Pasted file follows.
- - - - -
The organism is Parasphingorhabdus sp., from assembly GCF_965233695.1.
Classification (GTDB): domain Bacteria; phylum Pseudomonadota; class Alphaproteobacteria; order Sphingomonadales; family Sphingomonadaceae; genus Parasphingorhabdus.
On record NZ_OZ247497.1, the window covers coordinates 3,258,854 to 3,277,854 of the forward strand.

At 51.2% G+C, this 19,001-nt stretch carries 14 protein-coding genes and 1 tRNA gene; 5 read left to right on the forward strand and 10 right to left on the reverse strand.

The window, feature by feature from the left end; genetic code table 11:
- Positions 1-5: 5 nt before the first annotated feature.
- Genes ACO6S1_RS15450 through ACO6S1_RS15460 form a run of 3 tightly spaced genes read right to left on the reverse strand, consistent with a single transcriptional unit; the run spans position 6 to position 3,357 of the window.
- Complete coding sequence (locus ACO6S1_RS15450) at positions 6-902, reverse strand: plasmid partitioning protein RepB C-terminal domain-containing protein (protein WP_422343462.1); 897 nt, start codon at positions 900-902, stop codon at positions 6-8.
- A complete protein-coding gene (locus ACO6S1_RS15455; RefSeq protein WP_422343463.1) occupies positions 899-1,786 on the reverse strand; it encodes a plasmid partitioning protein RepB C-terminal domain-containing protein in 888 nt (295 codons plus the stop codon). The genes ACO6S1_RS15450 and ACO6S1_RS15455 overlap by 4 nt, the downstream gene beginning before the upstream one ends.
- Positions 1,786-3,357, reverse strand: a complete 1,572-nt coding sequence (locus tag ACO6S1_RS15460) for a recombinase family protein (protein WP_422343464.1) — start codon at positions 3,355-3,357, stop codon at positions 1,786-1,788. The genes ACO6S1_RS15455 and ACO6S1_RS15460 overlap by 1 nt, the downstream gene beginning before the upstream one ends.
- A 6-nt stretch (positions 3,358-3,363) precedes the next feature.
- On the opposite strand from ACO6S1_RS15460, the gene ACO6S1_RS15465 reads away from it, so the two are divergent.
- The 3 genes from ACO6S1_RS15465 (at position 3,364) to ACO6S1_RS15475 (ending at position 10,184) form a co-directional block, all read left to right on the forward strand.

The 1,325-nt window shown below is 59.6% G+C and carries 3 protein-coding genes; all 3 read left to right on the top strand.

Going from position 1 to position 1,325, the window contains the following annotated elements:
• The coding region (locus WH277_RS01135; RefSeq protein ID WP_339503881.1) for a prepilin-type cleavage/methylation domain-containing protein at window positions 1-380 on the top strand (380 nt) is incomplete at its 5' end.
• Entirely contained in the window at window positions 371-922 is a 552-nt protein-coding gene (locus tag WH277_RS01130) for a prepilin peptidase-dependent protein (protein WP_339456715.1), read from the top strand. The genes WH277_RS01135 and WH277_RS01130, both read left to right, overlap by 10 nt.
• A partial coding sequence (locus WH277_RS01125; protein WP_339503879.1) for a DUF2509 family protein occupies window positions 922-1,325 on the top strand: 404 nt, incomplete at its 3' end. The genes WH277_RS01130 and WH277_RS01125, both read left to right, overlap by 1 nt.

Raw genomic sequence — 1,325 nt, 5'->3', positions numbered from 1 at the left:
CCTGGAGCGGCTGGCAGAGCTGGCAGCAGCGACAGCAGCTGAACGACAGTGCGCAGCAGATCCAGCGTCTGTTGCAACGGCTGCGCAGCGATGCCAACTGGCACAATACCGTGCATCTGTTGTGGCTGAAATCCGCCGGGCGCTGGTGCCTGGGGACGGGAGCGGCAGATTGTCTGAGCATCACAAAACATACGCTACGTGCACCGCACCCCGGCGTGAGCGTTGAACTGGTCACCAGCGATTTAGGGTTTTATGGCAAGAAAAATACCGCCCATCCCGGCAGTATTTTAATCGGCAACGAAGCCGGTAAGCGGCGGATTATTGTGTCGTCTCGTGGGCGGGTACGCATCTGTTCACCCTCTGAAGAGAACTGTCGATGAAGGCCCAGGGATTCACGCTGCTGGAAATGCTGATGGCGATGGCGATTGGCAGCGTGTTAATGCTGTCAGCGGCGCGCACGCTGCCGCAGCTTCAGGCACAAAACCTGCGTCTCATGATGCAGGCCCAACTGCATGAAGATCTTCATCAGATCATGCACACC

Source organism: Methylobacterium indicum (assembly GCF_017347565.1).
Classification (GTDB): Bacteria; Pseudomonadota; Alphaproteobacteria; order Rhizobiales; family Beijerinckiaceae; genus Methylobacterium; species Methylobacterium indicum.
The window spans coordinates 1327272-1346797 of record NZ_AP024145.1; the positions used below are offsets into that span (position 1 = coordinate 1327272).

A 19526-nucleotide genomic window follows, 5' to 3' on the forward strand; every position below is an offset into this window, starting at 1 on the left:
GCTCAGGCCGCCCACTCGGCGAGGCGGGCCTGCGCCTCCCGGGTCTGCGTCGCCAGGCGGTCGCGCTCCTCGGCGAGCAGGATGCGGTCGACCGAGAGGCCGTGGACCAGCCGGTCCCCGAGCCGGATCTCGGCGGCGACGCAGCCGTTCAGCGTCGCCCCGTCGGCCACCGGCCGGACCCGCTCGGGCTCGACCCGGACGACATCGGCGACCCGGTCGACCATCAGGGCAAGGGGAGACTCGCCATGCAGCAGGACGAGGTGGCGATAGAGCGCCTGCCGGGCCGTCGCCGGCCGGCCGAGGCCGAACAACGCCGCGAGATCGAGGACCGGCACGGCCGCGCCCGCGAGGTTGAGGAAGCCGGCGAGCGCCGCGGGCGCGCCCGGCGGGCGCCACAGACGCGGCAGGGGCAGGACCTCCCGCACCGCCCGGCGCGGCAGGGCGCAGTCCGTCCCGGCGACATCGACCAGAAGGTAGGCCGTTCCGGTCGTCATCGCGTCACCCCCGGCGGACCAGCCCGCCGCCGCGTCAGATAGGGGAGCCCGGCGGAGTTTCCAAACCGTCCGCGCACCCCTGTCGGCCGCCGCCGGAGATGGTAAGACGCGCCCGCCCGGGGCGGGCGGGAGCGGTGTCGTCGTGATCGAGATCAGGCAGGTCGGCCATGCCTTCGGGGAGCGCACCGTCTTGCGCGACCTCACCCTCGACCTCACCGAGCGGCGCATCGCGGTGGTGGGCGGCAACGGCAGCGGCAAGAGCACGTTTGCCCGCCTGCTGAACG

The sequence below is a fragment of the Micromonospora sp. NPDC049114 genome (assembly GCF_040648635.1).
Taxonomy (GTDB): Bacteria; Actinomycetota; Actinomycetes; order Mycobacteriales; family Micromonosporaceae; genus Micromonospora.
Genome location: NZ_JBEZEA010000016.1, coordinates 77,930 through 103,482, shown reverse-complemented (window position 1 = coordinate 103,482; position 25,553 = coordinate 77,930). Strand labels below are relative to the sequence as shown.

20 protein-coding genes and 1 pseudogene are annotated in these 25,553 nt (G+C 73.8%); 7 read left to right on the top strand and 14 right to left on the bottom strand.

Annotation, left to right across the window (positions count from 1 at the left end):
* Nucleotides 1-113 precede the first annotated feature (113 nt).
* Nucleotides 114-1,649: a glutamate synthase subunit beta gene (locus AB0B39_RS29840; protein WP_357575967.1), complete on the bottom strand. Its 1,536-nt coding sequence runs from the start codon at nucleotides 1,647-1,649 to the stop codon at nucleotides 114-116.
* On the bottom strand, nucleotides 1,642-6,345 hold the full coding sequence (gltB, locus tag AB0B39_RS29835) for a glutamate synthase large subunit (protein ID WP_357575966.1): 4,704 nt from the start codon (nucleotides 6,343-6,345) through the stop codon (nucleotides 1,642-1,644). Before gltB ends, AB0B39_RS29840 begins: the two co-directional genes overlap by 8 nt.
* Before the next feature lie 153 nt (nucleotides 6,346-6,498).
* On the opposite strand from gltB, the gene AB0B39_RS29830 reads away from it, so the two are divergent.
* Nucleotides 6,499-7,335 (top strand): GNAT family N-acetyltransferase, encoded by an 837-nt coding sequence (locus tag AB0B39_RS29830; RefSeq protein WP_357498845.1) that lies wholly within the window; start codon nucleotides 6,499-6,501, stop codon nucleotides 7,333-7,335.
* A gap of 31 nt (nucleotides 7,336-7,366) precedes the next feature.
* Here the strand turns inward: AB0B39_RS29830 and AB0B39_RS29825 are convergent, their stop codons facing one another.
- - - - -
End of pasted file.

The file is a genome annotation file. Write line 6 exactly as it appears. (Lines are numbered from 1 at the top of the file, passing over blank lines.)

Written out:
- Positions 1-5: 5 nt before the first annotated feature.